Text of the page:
– Miniature Crested

Miniature Crested ducks are a tiny variety of domestic ducks. Scientist Roy Sutcliffe first developed them in Yorkshire around the 1980s by crossbreeding large and miniature breeds.

The adorable Miniature Crested ducks were created as pets for exhibitions or ornamental purposes. They come with a beautiful crest and weigh between 2-4 pounds, depending on their gender.

Miniature Crested females lay about 40 to 50 eggs per year. Both genders make great companions; however, you should limit the number of drakes in a pen because they can become territorial and aggressive to one another.

– Miniature Silver Appleyard

Another renowned researcher known as Tom Bartlett created the Miniature Silver Appleyard in the late 1980s. This breed is different from its ancestor, a smaller version of the Large Silver Appleyard called “Silver Bantam.”

The Miniature Silver appleys are often used as dual-purpose birds because they lay 30 to 40 white eggs per year and weigh 2 – 3 pounds on average (the males weighing 1/3 more than females).

– Silver Bantam

Some experts created the Silver Bantam after the Second World War led by Reginald Appleyard. The breed is not as popular nowadays, but it has contributed some of its genes to other species, such as the Abacot Ranger and Tom Bartlett’s miniature Silver Appleyards, both derived from this bantam duck variety.

Silver Bantams are the best choice for pet owners and ornamentals fanatics who want a smaller breed in their vicinity. It’s not hard to see why these tiny birds are so popular.

On average, Silver Bantams weigh less than 2 pounds and lay around 30-40 eggs per year. They also have a penchant for flying, making them perfect pets or decorative addition to your backyard.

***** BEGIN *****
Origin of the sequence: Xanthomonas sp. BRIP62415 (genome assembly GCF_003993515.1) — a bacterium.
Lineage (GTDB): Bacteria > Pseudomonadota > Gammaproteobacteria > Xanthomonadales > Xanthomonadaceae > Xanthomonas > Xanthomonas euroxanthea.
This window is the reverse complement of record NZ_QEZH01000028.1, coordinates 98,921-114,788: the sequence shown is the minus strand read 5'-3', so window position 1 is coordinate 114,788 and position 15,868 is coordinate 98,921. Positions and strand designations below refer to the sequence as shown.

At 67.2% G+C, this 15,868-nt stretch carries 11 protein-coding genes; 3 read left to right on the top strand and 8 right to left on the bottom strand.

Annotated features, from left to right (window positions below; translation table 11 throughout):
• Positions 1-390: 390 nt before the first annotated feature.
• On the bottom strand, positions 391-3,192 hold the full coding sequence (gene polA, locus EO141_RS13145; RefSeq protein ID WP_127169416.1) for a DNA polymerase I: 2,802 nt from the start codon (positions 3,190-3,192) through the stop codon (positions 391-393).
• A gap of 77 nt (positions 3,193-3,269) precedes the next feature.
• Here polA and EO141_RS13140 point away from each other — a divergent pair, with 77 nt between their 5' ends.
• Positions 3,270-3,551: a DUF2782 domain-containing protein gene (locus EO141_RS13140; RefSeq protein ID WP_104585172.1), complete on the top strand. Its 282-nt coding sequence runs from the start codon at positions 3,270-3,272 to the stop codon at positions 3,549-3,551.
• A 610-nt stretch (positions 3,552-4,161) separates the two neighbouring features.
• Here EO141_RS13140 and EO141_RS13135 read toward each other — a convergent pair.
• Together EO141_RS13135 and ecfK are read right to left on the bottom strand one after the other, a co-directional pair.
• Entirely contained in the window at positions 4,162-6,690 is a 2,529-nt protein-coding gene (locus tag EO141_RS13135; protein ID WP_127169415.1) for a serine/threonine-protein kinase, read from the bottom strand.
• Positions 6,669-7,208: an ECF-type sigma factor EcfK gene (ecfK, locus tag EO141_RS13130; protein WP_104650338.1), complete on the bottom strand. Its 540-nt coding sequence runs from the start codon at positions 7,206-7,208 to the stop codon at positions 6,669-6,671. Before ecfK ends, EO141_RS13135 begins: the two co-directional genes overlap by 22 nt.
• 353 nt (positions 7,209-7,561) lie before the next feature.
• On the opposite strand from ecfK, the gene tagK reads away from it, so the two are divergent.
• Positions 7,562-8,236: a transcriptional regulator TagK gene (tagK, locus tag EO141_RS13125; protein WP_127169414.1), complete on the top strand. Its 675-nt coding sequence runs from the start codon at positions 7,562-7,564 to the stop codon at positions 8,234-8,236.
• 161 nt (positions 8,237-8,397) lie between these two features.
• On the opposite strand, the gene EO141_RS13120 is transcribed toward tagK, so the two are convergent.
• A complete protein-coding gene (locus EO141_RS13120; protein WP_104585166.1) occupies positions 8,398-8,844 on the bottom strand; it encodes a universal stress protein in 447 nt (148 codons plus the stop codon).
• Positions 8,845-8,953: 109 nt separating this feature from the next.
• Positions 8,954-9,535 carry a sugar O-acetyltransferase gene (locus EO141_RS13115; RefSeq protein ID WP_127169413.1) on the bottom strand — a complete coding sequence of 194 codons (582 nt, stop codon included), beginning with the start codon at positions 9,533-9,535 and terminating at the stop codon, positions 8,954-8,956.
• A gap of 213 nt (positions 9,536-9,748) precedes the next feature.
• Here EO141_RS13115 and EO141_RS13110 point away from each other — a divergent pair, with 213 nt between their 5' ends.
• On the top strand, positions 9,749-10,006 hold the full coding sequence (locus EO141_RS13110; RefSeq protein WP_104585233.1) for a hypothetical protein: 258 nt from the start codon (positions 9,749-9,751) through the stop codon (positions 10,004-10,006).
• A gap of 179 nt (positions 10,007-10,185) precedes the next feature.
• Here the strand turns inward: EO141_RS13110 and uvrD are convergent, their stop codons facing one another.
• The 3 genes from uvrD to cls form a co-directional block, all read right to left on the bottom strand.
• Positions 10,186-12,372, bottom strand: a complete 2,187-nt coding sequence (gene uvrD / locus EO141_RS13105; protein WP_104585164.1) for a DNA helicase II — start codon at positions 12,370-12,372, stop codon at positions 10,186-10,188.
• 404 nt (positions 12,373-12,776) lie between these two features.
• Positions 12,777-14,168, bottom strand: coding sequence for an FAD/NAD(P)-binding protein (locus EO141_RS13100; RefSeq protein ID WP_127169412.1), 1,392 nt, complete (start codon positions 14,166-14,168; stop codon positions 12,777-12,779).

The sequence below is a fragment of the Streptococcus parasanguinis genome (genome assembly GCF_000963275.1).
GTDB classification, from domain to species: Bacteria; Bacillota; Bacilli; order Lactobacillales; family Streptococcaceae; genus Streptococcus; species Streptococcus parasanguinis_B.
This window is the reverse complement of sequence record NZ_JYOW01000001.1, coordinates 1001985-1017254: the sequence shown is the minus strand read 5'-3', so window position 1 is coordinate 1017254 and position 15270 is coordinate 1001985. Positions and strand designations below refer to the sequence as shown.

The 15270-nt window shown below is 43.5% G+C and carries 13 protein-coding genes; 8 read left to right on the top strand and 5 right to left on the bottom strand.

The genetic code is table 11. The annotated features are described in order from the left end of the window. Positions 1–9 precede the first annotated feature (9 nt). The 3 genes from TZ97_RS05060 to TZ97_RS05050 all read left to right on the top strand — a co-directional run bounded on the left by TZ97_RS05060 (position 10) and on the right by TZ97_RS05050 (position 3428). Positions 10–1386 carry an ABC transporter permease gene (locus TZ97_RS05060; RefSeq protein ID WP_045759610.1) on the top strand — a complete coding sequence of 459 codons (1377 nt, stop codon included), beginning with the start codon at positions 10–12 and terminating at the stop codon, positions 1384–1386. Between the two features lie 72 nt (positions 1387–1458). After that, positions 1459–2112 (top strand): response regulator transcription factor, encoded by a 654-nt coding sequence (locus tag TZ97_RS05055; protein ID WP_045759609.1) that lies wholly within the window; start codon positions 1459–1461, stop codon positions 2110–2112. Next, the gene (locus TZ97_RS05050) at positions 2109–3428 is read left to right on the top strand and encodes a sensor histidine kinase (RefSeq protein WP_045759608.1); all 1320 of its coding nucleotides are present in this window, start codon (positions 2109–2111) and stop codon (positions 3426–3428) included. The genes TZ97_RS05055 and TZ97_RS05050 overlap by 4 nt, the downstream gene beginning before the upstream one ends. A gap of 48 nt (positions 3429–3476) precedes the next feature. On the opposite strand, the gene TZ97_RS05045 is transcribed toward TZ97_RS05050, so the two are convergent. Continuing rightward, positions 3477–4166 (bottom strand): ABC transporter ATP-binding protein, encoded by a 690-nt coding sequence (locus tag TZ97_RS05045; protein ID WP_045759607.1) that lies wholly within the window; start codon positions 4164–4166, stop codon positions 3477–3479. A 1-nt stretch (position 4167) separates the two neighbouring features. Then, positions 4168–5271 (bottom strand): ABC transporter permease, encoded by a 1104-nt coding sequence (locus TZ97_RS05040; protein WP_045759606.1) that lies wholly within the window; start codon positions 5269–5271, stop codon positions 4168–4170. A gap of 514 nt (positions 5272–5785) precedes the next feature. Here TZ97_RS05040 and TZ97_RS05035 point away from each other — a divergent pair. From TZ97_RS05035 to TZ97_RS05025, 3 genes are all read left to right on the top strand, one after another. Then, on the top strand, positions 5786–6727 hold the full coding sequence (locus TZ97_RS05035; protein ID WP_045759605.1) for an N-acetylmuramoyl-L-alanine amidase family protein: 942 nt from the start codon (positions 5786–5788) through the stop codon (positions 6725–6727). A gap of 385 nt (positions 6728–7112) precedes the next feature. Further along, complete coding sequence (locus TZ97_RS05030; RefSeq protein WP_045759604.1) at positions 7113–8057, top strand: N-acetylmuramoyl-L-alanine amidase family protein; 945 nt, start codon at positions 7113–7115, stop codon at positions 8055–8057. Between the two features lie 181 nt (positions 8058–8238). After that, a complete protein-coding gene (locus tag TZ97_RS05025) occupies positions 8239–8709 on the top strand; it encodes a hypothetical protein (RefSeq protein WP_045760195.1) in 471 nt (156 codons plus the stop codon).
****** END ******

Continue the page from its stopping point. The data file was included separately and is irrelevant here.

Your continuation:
Are There Any Bantam Geese?

Some geese breeds are extremely small but are not considered Bantam for various reasons. For instance, the Shetland and Oregon Mini are some of the geese varieties mistaken for Bantam. Akin other small-sized birds do not require special care or diet to grow healthy.

Instead, they appreciate a diet of weeds and grass-like wild geese do in nature. If fed well, these tiny geese can give you 15-20 eggs annually.

Something else, when culled, their meat becomes more delicious with gamey flavors. On that note, this dual-purpose bird can weigh 2kg – 3kg for the female gosling and about 4 kg – 6 kg for the male at maturity.

Final Thoughts

Depending on the variety, Bantam birds can be either flighty or bold. If you have standard birds in the coop, it can be disastrous bringing in new Bantams. Instead, experts often advise farmers to place similar-sized birds together.

This is because even if you have the most aggressive Bantam bird in the flock, they will probably receive the worst form of pecking and trampling as they attempt to defend themselves.

avatar James
Hey, I'm James, a hardworking homesteader for more than 30 years. I enjoy the feeling of accomplishment that comes from tending my flock. I've raised chickens and ducks for eggs and meat for many years. I also have experience with other poultry too. Learn more